Country and County: Lancashire



Back-slamming is described in ‘Lancashire Legends, Traditions, Pageants, Sports’ (1873) edited by John Harland & T. T. Wilkinson. ‘In this case, the offender is swung against a door, or wall, by two or more...



In ‘Lancashire Legends, Traditions, Pageants, Sports’ (1873) edited by John Harland & T. T. Wilkinson, we are told that, ‘”Buck-thanging” is a Lancashire punishment still practised by school boys. The offender is taken and...


Tossing In The Blanket

The following extract is from the 19th century. “Tossing in the Blanket,” or “pack-sheeting,” is still practised in the neighbourhood of Burnley. This is done when a sweetheart jilts her lover, and weds another....


Stang Riding (Stang-riding)

According to ‘Lancashire Legends, Traditions, Pageants, Sports’ (1873) edited by John Harland & T. T. Wilkinson, ‘THE practice of what is locally termed “stang riding” was practised in Lancashire some forty years’ ago. When...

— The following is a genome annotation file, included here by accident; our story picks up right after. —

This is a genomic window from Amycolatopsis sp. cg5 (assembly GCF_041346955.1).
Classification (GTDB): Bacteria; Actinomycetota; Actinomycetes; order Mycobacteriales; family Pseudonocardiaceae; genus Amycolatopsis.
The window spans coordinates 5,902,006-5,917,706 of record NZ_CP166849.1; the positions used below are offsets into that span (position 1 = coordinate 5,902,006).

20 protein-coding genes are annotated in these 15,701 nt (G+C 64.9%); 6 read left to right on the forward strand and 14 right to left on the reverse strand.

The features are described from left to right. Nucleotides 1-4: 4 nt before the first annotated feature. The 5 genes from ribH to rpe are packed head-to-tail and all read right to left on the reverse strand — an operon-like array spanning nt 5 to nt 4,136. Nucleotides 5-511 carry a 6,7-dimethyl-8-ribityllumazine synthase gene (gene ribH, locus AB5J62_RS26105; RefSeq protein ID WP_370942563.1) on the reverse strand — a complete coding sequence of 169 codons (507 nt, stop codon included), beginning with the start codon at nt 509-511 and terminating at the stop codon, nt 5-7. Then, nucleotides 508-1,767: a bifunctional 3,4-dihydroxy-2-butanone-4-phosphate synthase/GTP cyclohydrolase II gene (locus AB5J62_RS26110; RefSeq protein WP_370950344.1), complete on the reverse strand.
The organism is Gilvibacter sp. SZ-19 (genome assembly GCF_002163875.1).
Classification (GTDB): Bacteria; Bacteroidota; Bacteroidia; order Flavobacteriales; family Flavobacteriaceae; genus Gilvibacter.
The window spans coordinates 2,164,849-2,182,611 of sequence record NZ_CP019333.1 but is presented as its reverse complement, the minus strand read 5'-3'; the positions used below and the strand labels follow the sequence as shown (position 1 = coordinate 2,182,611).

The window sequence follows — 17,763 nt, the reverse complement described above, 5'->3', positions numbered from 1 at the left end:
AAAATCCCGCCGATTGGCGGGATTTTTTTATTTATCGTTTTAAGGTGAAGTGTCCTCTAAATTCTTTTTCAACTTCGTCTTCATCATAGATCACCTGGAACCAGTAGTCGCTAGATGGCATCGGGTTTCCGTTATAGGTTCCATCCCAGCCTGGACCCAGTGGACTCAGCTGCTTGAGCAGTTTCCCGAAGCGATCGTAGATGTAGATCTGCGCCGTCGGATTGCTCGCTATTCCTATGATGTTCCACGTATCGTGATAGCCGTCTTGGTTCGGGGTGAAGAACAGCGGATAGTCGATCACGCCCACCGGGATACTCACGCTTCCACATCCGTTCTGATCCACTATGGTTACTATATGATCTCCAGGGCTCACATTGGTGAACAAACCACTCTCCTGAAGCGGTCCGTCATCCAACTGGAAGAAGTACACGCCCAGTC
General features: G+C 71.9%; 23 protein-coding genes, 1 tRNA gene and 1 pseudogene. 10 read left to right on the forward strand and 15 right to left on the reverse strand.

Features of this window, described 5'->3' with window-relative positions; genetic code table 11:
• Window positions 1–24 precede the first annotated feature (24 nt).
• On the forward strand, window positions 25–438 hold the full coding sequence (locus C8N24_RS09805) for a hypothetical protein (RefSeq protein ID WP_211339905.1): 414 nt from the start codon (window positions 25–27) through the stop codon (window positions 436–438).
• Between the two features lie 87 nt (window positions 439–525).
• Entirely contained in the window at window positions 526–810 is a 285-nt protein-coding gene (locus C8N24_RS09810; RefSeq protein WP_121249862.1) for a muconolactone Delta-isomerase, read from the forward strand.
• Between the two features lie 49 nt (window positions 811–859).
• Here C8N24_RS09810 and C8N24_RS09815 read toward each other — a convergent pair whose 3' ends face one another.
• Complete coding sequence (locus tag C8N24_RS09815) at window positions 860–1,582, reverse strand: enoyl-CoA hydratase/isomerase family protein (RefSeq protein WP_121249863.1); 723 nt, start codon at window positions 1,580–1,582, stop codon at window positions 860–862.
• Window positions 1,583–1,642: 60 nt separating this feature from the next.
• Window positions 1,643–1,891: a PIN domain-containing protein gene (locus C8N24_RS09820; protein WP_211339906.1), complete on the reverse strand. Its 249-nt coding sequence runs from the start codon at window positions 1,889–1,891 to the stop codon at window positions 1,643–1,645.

In the diaries of William Rowbottom (covering 1787 – 1830) which were serialised in the Oldham Standard between 1887 and 1889, he refers to a group calling them Mayers. ‘May, 1789. – Last night...


Feather Death Related Folklore

According to The Ghost World by T. F. Thiselton Dyer (1893) ‘The presence of pigeon or game feathers is said to be another hindrance to the exit of the soul; and, occasionally, in order to facilitate its departure, the peasantry in many parts of England will lay a dying man on the floor.

Wycoller Guytrash

A phantom Black Dog known as Guytrash (or Shriker or Skriker) was said to haunt the lanes and fields around Wycoller, Parson Lee and Height Laithe. As with many Black Dogs, seeing Guytrash was thought to be an ill omen foretelling the death of someone close to the witness.


Lancashire Folk by Melanie Warren

I’ve known Mel for over 20 years, meeting though ASSAP while investigating paranormal cases in the North of England. We share a passion for collecting stories and coming from Lancashire myself I have been looking forward to reading Mel’s new book and revisiting some of the old stories, coming across some new ones..and of course, I can now add the book to my collection!

The Parish of St Andrew, Leyland

The Parish of St Andrew in Leyland dates from 1220, though it is thought a church has been on this site since the 12th Century. The church has had several alterations over the centuries, but what I want to concentrate on is the initial construction of the first church and the siting legends associated with it.